Tondou Ramen

Still, everything else about the bowl was quite good, particularly the perfectly chewy fresh noodles.

I also tried the takoyaki (A.K.A. octopus balls), which was very good; oddly, the balls are deep fried (is that an Okinawan thing?), which gives them a delightfully crisp exterior.

A Tasty Bowl at Musoshin Ramen

Musoshin RamenLocation: 9 Boustead Avenue, Toronto
Website: https://www.musoshin.com/

I think ramen might be my favourite dish of all time, which means the last year and change has been a long, sad, ramenless slog.

(Yes, there is instant ramen, but that’s not even remotely the same.  You could also make it yourself, but that’s an all day project and it’s never going to be as good as what you can get at even a half-decent ramen shop.)

Musoshin Ramen

Well, ramen is finally back in my life, and, of course, it’s delightful.  Musoshin is actually a small Japanese ramen chain (they have three locations in Kyoto) that recently opened in Toronto, and yeah, it’s good.

I started with the karaage, which features very crispy pieces of juicy boneless chicken thigh; this was maybe slightly too salty, but was otherwise packed with flavour and was top-notch fried chicken.

Musoshin Ramen

Next up was the ramen: I went with the namesake Musoshin Ramen, which features a porky tonkotsu broth — it has a very rich, roasty flavour with a lot going on (is it made with seafood, too?  Because it definitely has some subtle seafoody notes).  It borders on being a bit overwhelming in its flavour, but it never crosses that line.  It’s very tasty.

Musoshin Ramen

The noodles were quite good, too, with a springy texture and a satisfying level of thickness.  The egg costs extra, but it’s nice and creamy and worth the two dollar surcharge.

The chashu, on the other hand, is the bowl’s clear weak spot.  It was pretty dry and had a very pronounced gamy, leftovery flavour.  Everything else is delicious enough that this doesn’t really matter, but it’s a bummer nonetheless.

Musoshin Ramen

I had the strawberry mochi for dessert, and it was the perfect way to end the meal.  Featuring a full strawberry surrounded by sweet red bean paste with a chewy mochi wrapper, this was a delightful mix of chewy and creamy with a perfect level of sweetness.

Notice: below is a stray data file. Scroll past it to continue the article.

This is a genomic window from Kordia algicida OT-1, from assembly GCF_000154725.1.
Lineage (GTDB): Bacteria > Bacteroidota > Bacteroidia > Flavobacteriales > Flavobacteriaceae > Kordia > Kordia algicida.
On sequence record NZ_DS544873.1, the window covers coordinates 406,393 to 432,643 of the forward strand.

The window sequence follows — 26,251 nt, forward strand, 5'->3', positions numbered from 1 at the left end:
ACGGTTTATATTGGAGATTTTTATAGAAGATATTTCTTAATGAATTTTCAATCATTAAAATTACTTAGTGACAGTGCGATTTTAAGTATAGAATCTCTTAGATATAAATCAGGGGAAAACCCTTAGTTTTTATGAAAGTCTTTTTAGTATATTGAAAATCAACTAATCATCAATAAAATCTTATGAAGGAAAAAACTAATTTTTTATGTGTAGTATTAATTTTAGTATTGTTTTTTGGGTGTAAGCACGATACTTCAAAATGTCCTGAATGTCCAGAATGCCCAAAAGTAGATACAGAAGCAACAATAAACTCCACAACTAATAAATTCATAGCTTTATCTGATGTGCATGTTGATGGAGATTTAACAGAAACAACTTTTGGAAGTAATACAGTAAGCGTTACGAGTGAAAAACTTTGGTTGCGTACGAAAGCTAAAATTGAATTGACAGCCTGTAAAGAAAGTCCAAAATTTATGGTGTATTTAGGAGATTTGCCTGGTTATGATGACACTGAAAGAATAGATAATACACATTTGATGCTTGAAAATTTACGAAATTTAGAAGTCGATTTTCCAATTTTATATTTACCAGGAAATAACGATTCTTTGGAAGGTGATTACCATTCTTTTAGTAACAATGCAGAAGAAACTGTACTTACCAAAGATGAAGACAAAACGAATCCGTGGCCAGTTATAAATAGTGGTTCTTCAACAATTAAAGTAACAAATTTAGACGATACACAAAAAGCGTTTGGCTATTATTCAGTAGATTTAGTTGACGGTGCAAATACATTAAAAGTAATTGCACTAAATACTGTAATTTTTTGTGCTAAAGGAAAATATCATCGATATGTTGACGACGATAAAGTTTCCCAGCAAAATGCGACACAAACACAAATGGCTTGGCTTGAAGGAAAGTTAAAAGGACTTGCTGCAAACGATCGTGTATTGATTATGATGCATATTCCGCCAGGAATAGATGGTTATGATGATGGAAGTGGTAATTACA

Classic Pork Ramen at Momofuku Noodle Bar

Momofuku Noodle BarLocation: 190 University Avenue, Toronto
Website: https://noodlebar-toronto.momofuku.com/

Apparently Momofuku has been open in Toronto for eight years.  I was under the impression that it was more like three or four years, which doesn’t seem like a huge difference but kind of shook me to my core.

Well, maybe that’s overstating it, but seriously: where does the time go?  It’s like one second you can comfortably call yourself young, then the next second you realize that you’re practically middle-aged, and when the hell did that happen??

But I digress.  We’re talkin’ about noodles here.

Momofuku Noodle Bar

I tried the classic bowl of pork ramen at Momofuku back when it opened, and my recollection is that it was tasty enough, but nothing particularly special.

It’s better than I remembered.  I don’t think anyone is going to call it the best ramen in the city, but it’s a top notch bowl of noodle soup.

The broth is quite tasty, with a nice porky flavour.  It comes with a scoop of sweet chili paste on top; the bowl really gets going once you mix that in.  It adds a nice sweet/savoury punch that does a great job of complementing the porkiness of the broth.

Momofuku Noodle Bar

The noodles are nice and chewy, and the toppings are all great — in particular, the delightfully fatty thick-cut chashu is super tender, and the egg (which is a Japanese-style soft-boiled egg — a.k.a. onsen tamago — rather than a standard ramen egg) adds a silky richness that compliments the slightly sweet broth quite well.

Momofuku Noodle Bar

I tried a couple of other things.  There was the fried calamari, which is tender on the inside and crispy on the outside, with a tasty mayo-based dipping sauce on the side.  And it’s hard to go to Momofuku and not get one of their buns; I tried the shiitake buns, which feature meaty mushrooms tossed in hoisin sauce.  Hoisin is one of those things that could make basically anything taste good, so yeah, it was good.